Will the vision process be derailed?


The Tulsa Now! coordinating committee, of which I am one member of about 20, sent a bluntly-worded open letter to the Dialog/Visioning 2025 Leadership Team. The letter was released to the media and received some immediate reaction. Here's how it begins:

Dear Regional Leaders,

Tulsa faces a defining moment. We are about to make decisions that determine our regional prosperity for a long time. The stakes are high.

Please don’t blow it.

Last July, an unprecedented 1,100 citizens gave a resounding thumbs-up to a ‘Visioning’ process. City and County leaders collaborated — and listened — as 287 project proposals were submitted, many from the grass roots. That process now seems in jeopardy....

What prompted the letter was the concern that the Leadership Team would abandon or jeopardize the vision process in focusing on luring Boeing's 7E7 final assembly plant to Tulsa. There have been rumors that everything else may be put on hold while this proposal is being pursued.

KOTV phoned Jamie Jamieson and asked him to come down for an interview. Jamie is a fellow Tulsa Now! coordinating committee member and a proponent and practitioner of the New Urbanist approach to urban revitalization. Jamie phoned me, and I joined him down at the station. I used the drive downtown to condense and organize my thoughts into soundbites.

They interviewed us up on the station roof, with the downtown skyline looming in the background. We made different but complimentary points. I said that I had been active in the vision process, and that I was also involved in the process leading up to "Tulsa Time", the arena sales tax defeated in 2000. As in 2000, it appears to me that a good process is about to be derailed by the Leadership Team, breaking faith with the 1100 who turned out for the Mayor's vision summit last summer, and the many more who submitted ideas to the process this spring.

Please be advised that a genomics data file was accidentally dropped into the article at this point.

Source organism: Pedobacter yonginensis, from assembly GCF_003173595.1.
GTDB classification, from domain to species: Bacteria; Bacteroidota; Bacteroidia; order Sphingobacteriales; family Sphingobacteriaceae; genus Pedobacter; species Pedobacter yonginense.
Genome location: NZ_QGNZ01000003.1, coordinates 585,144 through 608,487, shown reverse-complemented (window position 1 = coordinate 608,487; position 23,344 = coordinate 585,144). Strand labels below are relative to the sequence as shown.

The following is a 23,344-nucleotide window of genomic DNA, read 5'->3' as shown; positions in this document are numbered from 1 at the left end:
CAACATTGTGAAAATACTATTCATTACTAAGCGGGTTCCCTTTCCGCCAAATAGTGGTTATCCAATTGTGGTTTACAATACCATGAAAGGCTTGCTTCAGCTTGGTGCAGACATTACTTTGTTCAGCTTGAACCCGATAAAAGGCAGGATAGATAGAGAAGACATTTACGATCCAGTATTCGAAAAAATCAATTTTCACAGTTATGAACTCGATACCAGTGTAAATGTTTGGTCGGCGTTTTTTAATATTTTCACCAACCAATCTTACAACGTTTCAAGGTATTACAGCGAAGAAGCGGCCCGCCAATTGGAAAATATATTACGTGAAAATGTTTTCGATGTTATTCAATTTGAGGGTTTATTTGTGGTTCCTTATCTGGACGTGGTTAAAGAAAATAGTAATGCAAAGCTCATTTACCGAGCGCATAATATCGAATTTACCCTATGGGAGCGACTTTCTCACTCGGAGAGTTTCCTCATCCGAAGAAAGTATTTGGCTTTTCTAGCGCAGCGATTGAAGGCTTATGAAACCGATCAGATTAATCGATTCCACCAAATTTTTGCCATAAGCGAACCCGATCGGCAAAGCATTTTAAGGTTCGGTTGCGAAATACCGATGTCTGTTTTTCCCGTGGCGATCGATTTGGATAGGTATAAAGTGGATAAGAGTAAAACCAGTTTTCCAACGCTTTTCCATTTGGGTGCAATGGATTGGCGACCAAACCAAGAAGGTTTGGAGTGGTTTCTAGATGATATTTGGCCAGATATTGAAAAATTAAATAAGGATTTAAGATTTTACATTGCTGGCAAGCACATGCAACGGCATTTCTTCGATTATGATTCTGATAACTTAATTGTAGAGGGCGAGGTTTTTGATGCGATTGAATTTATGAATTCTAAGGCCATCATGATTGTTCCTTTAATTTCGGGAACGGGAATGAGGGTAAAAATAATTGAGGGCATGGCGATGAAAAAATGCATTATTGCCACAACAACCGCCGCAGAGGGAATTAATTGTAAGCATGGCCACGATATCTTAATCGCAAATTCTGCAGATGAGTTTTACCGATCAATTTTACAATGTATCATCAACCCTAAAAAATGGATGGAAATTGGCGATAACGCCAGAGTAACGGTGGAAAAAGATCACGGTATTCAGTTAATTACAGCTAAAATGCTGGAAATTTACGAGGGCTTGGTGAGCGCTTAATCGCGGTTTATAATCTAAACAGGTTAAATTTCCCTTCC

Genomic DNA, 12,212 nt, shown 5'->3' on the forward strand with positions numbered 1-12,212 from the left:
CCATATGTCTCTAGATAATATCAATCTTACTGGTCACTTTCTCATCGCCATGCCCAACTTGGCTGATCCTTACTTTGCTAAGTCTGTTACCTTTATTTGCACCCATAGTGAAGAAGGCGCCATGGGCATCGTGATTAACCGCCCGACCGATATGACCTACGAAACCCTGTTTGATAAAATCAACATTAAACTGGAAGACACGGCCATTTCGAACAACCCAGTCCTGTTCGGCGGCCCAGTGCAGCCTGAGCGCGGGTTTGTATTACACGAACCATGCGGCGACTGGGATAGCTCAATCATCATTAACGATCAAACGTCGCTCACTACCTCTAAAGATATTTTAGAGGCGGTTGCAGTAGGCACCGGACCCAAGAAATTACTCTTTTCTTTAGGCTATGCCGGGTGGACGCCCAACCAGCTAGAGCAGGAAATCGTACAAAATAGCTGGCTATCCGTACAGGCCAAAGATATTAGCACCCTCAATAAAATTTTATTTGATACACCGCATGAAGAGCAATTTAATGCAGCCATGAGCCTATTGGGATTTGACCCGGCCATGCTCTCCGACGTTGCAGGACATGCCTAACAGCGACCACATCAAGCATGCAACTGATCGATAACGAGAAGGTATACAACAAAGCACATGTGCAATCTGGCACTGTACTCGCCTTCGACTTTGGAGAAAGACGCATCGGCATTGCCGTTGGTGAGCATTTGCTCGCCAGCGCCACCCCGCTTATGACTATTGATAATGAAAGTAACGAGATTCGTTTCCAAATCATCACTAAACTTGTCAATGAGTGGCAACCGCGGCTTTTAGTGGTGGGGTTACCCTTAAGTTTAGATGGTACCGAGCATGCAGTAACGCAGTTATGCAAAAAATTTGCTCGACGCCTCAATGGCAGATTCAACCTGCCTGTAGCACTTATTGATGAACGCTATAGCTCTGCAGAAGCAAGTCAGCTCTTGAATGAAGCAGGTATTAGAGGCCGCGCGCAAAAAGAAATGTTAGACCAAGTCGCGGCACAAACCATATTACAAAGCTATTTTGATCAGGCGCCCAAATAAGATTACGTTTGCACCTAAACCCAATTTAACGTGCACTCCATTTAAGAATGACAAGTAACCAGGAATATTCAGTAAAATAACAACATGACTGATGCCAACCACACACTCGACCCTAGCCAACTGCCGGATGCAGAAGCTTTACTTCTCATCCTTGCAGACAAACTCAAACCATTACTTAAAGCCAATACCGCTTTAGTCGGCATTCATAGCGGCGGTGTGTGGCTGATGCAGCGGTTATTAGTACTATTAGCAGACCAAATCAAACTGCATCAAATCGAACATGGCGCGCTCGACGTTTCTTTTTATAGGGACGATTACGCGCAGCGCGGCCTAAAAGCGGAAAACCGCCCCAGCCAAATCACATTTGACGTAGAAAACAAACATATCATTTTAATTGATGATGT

The Leadership Team seems to be jeopardizing the process in three different ways: (1) By focusing on the potential of aerospace manufacturing jobs from Boeing and American Airlines, the Leadership Team may fail to give due attention to retaining and adding high-tech jobs, which are key to our city's future. Aerospace manufacturing jobs are good things, but we can't afford to put all our eggs into one basket. (2) The Leadership Team is ignoring grassroots concerns about increasing the regressive sales tax when so many are unemployed and underemployed. (3) Some on the Leadership Team are pushing for the same old project, like an arena, when there are other projects, not as ostentatious, but which can have a greater impact on our city's livability and attractiveness at a much lower price. An arena might be a great thing down the road, but it is not the highest priority right now. All these things jeopardize public confidence in the vision process and jeopardize a positive outcome.

They used a sound bite from Jamie at 6 o'clock, and one of me at 10. They didn't display my name over my picture, and after my sound bite, anchor Scott Thompson referred to me as "Jamieson", amalgamating my comments and Jamie's and blaming (or crediting) him with all of them. Thompson credited "Tulsa Now" as an organization with the notion that including the arena in the package was a problem. I know that not all Tulsa Nowers share my perspective on an arena -- some consider it to be poison to the vision process, some think it would be a good thing -- that it isn't the most important item on the list of projects, but it wouldn't be a deal-killer.

It is the way of the TV news -- you have no control over how they edit you, and while I'm always happy for the opportunity to speak to the vast audience, it seems some key detail always gets mangled in the process. Print media does the same thing. I cast no blame -- but that's why I have a blog. I get to be my own editor.

About this Entry

This page contains a single entry by Michael Bates published on June 18, 2003 11:36 PM.

All our eggs in the aerospace basket? was the previous entry in this blog.

Tulsa's high-tech brain drain is the next entry in this blog.

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